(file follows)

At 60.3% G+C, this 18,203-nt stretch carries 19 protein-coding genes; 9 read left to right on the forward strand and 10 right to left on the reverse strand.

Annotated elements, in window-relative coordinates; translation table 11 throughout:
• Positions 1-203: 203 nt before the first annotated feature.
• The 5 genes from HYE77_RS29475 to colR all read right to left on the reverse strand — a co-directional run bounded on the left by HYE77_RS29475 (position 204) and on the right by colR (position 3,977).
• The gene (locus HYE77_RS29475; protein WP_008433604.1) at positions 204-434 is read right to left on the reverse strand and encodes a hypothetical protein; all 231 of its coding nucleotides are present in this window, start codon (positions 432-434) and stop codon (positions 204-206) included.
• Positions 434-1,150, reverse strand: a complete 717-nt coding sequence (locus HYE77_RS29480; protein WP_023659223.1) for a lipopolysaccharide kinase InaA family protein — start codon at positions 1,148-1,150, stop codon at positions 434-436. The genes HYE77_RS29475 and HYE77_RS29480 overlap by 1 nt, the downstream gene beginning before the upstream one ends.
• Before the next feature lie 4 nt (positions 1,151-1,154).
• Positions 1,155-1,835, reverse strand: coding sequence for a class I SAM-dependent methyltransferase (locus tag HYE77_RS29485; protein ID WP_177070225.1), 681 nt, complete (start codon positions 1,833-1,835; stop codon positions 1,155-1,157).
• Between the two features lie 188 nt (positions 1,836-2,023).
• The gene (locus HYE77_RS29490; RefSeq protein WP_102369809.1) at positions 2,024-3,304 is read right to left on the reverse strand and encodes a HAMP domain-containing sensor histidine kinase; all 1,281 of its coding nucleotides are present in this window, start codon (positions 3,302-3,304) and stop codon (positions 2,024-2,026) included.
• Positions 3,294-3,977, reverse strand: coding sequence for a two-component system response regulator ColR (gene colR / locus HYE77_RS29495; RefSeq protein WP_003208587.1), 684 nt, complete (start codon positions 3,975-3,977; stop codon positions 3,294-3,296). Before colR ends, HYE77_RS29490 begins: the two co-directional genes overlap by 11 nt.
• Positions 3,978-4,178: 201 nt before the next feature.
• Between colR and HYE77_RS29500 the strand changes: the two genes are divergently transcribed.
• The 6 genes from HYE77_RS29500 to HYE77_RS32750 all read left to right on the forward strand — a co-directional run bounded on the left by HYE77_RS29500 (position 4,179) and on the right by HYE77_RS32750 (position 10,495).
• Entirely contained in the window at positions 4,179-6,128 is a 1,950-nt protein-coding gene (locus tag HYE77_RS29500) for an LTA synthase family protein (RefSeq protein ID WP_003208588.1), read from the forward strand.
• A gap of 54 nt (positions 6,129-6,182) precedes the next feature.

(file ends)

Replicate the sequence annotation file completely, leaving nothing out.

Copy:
At 60.3% G+C, this 18,203-nt stretch carries 19 protein-coding genes; 9 read left to right on the forward strand and 10 right to left on the reverse strand.

Annotated elements, in window-relative coordinates; translation table 11 throughout:
• Positions 1-203: 203 nt before the first annotated feature.
• The 5 genes from HYE77_RS29475 to colR all read right to left on the reverse strand — a co-directional run bounded on the left by HYE77_RS29475 (position 204) and on the right by colR (position 3,977).
• The gene (locus HYE77_RS29475; protein WP_008433604.1) at positions 204-434 is read right to left on the reverse strand and encodes a hypothetical protein; all 231 of its coding nucleotides are present in this window, start codon (positions 432-434) and stop codon (positions 204-206) included.
• Positions 434-1,150, reverse strand: a complete 717-nt coding sequence (locus HYE77_RS29480; protein WP_023659223.1) for a lipopolysaccharide kinase InaA family protein — start codon at positions 1,148-1,150, stop codon at positions 434-436. The genes HYE77_RS29475 and HYE77_RS29480 overlap by 1 nt, the downstream gene beginning before the upstream one ends.
• Before the next feature lie 4 nt (positions 1,151-1,154).
• Positions 1,155-1,835, reverse strand: coding sequence for a class I SAM-dependent methyltransferase (locus tag HYE77_RS29485; protein ID WP_177070225.1), 681 nt, complete (start codon positions 1,833-1,835; stop codon positions 1,155-1,157).
• Between the two features lie 188 nt (positions 1,836-2,023).
• The gene (locus HYE77_RS29490; RefSeq protein WP_102369809.1) at positions 2,024-3,304 is read right to left on the reverse strand and encodes a HAMP domain-containing sensor histidine kinase; all 1,281 of its coding nucleotides are present in this window, start codon (positions 3,302-3,304) and stop codon (positions 2,024-2,026) included.
• Positions 3,294-3,977, reverse strand: coding sequence for a two-component system response regulator ColR (gene colR / locus HYE77_RS29495; RefSeq protein WP_003208587.1), 684 nt, complete (start codon positions 3,975-3,977; stop codon positions 3,294-3,296). Before colR ends, HYE77_RS29490 begins: the two co-directional genes overlap by 11 nt.
• Positions 3,978-4,178: 201 nt before the next feature.
• Between colR and HYE77_RS29500 the strand changes: the two genes are divergently transcribed.
• The 6 genes from HYE77_RS29500 to HYE77_RS32750 all read left to right on the forward strand — a co-directional run bounded on the left by HYE77_RS29500 (position 4,179) and on the right by HYE77_RS32750 (position 10,495).
• Entirely contained in the window at positions 4,179-6,128 is a 1,950-nt protein-coding gene (locus tag HYE77_RS29500) for an LTA synthase family protein (RefSeq protein ID WP_003208588.1), read from the forward strand.
• A gap of 54 nt (positions 6,129-6,182) precedes the next feature.